"Since the gold standard determines the money supply, there is not much scope for the central bank to use monetary policy to stabilize the economy," Bernanke said.

"Under a gold standard, typically the money supply goes up and interest rates go down in a period of strong economic activity - so that's the reverse of what a central bank would normally do today."

Ironically, it is monetary policies of recent years that have contributed to this financial crisis and a quasi gold standard may have led to more prudent monetary and fiscal policies.

Proponents for a gold standard such as Republican presidential candidate Ron Paul, advocate the closure of the central bank and a return to a gold standard where every dollar issued must be backed with equivalent reserves of precious metal.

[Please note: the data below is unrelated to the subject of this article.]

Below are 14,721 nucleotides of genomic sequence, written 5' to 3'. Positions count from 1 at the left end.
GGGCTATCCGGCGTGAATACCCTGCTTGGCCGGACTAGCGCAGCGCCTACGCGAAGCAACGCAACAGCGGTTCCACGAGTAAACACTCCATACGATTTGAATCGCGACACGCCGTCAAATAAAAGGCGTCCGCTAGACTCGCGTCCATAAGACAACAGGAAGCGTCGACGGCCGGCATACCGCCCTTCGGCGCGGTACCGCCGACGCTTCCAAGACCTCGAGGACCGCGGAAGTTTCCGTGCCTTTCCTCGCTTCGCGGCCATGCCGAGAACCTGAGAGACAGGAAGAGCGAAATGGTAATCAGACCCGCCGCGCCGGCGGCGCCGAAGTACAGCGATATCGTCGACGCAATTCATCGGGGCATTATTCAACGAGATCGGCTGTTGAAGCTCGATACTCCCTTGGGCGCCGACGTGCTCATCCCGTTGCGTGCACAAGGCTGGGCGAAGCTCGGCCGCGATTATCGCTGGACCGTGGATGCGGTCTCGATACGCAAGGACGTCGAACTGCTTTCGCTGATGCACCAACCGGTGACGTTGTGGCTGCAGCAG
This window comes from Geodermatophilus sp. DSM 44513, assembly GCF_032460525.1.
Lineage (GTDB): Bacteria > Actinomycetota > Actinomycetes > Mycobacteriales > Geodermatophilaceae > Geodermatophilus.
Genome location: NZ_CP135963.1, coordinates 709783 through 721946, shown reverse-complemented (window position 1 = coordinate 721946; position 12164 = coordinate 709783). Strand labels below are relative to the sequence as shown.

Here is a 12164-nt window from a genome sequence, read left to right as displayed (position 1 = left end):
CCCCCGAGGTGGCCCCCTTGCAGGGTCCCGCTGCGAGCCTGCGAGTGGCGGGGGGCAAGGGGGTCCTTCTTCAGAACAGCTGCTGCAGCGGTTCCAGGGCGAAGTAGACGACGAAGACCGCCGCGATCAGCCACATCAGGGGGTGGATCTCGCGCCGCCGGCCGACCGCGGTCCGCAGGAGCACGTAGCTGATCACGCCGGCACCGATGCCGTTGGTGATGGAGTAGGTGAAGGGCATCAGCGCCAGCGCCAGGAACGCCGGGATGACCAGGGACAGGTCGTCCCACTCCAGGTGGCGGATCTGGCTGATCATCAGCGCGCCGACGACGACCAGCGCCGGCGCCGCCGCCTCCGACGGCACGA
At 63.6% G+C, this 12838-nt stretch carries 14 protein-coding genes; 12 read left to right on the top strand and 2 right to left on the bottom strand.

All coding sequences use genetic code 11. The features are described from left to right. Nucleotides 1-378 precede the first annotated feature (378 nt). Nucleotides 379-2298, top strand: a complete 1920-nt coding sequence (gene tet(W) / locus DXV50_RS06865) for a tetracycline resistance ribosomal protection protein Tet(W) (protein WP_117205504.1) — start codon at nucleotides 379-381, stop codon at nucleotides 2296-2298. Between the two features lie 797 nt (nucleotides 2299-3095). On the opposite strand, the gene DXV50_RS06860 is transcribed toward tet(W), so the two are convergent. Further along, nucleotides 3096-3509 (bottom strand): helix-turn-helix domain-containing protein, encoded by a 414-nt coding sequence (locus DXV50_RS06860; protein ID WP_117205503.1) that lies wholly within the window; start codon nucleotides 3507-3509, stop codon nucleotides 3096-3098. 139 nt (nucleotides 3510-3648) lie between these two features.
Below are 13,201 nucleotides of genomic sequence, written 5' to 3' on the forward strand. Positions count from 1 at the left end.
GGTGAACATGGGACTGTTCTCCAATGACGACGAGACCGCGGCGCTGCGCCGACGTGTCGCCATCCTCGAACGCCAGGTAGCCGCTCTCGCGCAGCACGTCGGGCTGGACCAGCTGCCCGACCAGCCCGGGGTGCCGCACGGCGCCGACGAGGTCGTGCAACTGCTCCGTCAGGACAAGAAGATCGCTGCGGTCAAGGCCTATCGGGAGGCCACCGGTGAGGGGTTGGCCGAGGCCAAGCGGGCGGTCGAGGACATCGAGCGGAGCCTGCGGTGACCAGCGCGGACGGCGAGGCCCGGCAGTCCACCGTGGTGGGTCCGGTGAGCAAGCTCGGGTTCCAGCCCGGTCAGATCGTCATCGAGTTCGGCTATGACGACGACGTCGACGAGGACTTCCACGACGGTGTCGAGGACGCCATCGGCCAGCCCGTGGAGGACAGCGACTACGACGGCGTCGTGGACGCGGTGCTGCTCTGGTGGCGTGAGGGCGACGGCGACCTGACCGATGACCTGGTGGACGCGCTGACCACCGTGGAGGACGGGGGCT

Fed critics rightly point out how Greenspan and then Bernanke let the housing bubble and debt bubble (including subprime) balloon out of proportion. The other criticism and warning is that continually ultra loose monetary policies and QE (overnight interest rates near zero since 2008 & $2.3 trillion in bond purchases) will lead to dollar debasement and the pain of inflation for consumers in the coming months.

Bernanke did not touch on the economy or monetary policy but did note that he will not rush to undo the Fed’s QE

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Mark O'Byrne